Dropping In on the Past : Career Day at Pacoima School Offers Testimony to a Teacher Who Cared

Times Staff Writer

They were like father and son 30 years ago, a black teacher and his white protege from the streets of Pacoima. They were reunited Wednesday in what was meant to be just a cameo role during career day at a the old neighborhood school.

Even the appearance of a famous actor was hardly a match for the story they told.

Assembled on a playing field, 600 fourth-, fifth- and sixth-grade students of a predominantly Latino school cheered and whistled after a nearly tearful Ricardo Montalban said he would be happy for the rest of his life if he knew that just one or two of them would stay in school because of his advice.

Later, in a classroom of just 30 students, a white commander of the Los Angeles Police Department told of how their black vice principal had taken the place of his father and swayed him away from a life of crime.


It was an emotional day at Haddon Avenue Elementary School.

The event was part of an anti-dropout program sponsored by the Los Angeles Unified School District. The program, which in the San Fernando Valley focuses on Haddon Elementary, Pacoima Junior High School and San Fernando High School, seeks to identify and help potential dropouts as early as fourth grade.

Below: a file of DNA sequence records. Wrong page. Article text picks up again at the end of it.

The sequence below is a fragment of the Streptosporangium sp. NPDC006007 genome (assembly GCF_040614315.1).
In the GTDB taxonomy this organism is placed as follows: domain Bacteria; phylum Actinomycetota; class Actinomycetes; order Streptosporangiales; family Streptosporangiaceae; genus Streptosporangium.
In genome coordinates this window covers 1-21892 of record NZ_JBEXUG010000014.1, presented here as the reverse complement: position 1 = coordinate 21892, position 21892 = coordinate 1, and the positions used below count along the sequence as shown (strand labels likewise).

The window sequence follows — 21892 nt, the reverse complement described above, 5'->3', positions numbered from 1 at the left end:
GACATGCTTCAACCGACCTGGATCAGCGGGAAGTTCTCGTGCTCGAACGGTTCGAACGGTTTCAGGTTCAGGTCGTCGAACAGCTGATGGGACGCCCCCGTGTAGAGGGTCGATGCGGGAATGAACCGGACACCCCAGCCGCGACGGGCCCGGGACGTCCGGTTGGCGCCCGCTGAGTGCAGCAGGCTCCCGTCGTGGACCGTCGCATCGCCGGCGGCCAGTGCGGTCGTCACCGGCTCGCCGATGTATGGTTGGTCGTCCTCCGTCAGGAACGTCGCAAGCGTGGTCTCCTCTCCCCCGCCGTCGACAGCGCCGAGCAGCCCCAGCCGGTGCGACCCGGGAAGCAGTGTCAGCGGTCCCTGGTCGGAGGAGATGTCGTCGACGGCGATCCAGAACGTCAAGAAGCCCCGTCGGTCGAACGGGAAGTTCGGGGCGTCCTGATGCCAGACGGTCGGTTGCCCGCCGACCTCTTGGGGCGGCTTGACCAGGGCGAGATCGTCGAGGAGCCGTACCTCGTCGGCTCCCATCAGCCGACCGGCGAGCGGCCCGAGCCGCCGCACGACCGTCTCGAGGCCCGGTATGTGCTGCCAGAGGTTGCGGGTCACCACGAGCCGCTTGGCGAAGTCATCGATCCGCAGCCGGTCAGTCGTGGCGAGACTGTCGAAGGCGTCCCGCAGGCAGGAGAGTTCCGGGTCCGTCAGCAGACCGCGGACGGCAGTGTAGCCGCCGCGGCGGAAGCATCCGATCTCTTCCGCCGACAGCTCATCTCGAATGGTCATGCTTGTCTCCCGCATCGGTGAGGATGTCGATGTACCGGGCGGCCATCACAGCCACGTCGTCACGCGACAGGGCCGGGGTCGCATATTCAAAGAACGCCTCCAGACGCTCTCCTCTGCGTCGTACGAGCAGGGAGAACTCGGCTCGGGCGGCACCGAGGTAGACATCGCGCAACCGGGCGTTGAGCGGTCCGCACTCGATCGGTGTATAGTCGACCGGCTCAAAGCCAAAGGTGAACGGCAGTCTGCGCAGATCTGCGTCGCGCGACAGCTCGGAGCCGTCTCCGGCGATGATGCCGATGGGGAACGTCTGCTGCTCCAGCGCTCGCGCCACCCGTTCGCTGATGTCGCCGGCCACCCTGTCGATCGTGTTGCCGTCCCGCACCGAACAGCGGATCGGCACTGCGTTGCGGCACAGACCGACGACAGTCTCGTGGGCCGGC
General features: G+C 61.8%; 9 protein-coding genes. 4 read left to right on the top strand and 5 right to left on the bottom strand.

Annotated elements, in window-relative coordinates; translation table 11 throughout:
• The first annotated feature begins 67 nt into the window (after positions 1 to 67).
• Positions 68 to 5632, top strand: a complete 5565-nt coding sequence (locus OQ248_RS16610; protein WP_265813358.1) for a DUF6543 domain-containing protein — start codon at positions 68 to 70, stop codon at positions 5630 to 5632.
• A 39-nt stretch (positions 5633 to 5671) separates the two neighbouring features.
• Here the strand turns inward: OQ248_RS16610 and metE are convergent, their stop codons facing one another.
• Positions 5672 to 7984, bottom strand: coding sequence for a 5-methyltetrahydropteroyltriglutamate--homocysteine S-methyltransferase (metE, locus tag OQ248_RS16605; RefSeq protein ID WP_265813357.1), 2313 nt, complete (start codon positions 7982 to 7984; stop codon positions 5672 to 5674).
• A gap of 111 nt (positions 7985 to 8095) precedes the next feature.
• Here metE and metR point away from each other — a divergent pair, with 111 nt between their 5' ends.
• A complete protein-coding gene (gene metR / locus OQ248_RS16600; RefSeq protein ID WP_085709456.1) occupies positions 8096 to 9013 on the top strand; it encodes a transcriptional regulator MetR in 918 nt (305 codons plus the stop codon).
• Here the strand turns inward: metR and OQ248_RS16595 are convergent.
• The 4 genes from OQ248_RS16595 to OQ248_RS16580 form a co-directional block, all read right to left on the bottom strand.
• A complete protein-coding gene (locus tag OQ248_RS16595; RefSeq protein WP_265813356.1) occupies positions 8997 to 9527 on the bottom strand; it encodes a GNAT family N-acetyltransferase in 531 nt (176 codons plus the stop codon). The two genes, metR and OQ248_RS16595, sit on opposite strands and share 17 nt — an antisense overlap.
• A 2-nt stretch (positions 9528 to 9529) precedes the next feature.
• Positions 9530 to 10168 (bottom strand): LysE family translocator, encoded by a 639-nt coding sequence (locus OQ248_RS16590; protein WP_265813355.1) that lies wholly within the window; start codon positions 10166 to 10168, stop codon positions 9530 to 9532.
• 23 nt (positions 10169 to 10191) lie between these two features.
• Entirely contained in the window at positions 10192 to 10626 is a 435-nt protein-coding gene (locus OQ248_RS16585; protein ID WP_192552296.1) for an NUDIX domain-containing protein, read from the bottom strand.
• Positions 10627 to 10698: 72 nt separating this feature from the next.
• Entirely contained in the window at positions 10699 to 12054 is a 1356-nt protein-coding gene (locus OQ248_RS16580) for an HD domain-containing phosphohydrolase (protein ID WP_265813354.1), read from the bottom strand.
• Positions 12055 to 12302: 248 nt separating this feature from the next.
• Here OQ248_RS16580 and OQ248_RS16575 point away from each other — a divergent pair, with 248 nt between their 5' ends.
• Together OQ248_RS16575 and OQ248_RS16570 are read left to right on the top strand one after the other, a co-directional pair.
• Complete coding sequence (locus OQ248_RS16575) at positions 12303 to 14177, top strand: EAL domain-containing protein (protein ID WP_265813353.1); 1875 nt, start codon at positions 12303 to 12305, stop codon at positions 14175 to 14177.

Tribute Lends Unexpected Drama

About 150 Haddon Elementary students go to special classes to build self-esteem, said Rosalie Rifkin, the school’s attendance officer.

The career-day program, staged Wednesday for a second year, was intended as a kind of pep session for the upper grades.

But it developed unexpected drama as a spontaneous tribute to Charles Carpenter, the vice principal.

Carpenter taught at nearby Pacoima Elementary School in the 1950s. Among the panel of community professionals who came to address the students were four of his former students--a teacher, a nutritionist, a utility-company executive and a police commander.

Principal Al Roque asked Carpenter to introduce them.


“They are from our community,” he said in a sonorous baritone. “They have achieved. They have been successful. They are successful. They stayed in school.”